Posts Tagged Academic
Call for Papers: PCA/ACA Civil War and Reconstruction Section
Posted by johnacaseyjr in Civil War, Updates on September 5, 2013
Call for Papers:
The American Civil War and Reconstruction
Popular Culture Association/American Culture Association
National Conference 2014
April 16-19, 2014
Marriott Chicago Downtown Magnificent Mile
The Civil War and Reconstruction Area of the Popular Culture Association/American Culture Association is calling for papers on the American Civil War and Reconstruction for its national meeting, April 16-19, 2014 (Wednesday through Saturday) at theMarriott Chicago Downtown Magnificent Mile. Papers are welcome from a range of disciplines, and may explore any topic or “reading” of the War. Past presentations have included such diverse subject areas as literature, photography, art, newspapers and journalistic history, counterfactual history, battle reenactments, music, politics, battle narratives, guerilla warfare, film, historiographical issues, women’s narratives, war games, secession politics, African-Americans at war, modern pop culture, memory and memorializing, battlefield preservation, and material culture. Suggested special topics for this year could include slavery and politics, Northern intellectuals at war, Lincoln and the Spielberg film, military politics, The 150th Commemoration and the Politics of Commemoration, and the cultural legacy of the War.
Acceptance of your paper obligates you to appear and make an oral presentation of your paper. Sessions run for ninety minutes, and each presenter receives fifteen minutes, depending on the number of papers in each panel. Please plan to stay within this time limit. Graduate students are welcome to submit proposals. Whole panel proposals are also welcome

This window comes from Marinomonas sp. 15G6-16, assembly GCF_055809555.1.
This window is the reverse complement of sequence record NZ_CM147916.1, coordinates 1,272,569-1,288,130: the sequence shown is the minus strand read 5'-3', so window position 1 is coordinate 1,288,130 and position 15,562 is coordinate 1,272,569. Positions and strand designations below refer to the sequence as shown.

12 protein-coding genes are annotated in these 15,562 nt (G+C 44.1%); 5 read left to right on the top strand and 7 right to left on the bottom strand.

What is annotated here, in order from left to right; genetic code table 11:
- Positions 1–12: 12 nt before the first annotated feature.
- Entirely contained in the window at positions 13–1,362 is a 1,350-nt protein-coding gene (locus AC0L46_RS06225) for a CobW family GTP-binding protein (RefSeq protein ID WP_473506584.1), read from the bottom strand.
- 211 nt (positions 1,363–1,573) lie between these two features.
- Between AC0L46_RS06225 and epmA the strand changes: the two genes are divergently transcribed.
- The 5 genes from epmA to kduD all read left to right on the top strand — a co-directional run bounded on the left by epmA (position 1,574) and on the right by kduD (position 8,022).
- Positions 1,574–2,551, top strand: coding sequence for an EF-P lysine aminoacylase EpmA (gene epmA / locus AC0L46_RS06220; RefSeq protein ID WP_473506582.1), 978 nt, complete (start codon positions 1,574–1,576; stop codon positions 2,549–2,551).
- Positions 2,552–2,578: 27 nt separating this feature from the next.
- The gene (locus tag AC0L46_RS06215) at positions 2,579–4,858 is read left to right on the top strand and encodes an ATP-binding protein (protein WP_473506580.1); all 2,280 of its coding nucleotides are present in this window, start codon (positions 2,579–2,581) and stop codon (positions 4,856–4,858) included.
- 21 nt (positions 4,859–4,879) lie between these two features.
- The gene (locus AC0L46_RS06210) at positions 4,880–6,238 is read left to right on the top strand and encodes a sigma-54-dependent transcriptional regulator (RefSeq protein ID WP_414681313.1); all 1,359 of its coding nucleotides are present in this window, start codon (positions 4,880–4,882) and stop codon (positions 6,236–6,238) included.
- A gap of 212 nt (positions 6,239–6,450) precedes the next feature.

Please send an abstract of 100-250 words to:
Dr. Randal Allred,
Department of English,
Brigham Young University Hawaii,
55-220 Kulanui St.,
Laie, HI 96762
phone (808) 675-3633, and fax (808) 675-3662.
Please include in your proposal your address, school affiliation, e-mail, and telephone number.
Also, please submit your proposal online at http://pcaaca.org/national-conference-2/proposing-a-presentation-at-the-conference/
Deadline for submissions is November 1, 2013. For more information, go to http://pcaaca.org/national-conference-2/
NEMLA 2014 Call for Papers: The Battle of Gettysburg in Fiction and Film
Posted by johnacaseyjr in Civil War, Updates on July 23, 2013
Call for Papers
High Water Mark of War: The Battle of Gettysburg in Fiction and Film
45th Annual Convention, Northeast Modern Language Association (NEMLA)
April 3-6, 2014
Host: Susquehanna University
Often regarded by scholars as one of the major turning points in the United States Civil War, the Battle of Gettysburg has attained an iconic status in American literature and culture. Twentieth Century southern writer William Faulkner claimed in his novel Intruder in the Dust (1948) that “For every Southern boy fourteen years old, not once but whenever he wants it, there is the instant when it’s still not yet two o’clock on that July afternoon in 1863.” Living with the legacy of defeat, white southern males imagined (in Faulkner’s view) a time when General Pickett had yet to lead his charge and the South still imagined it could win the war. Northern writers such as Michael Shaara also turned to Gettysburg for a wide variety of reasons. In Shaara’s case, the struggle at Gettysburg provided moral clarity that was sorely lacking in the Vietnam War era.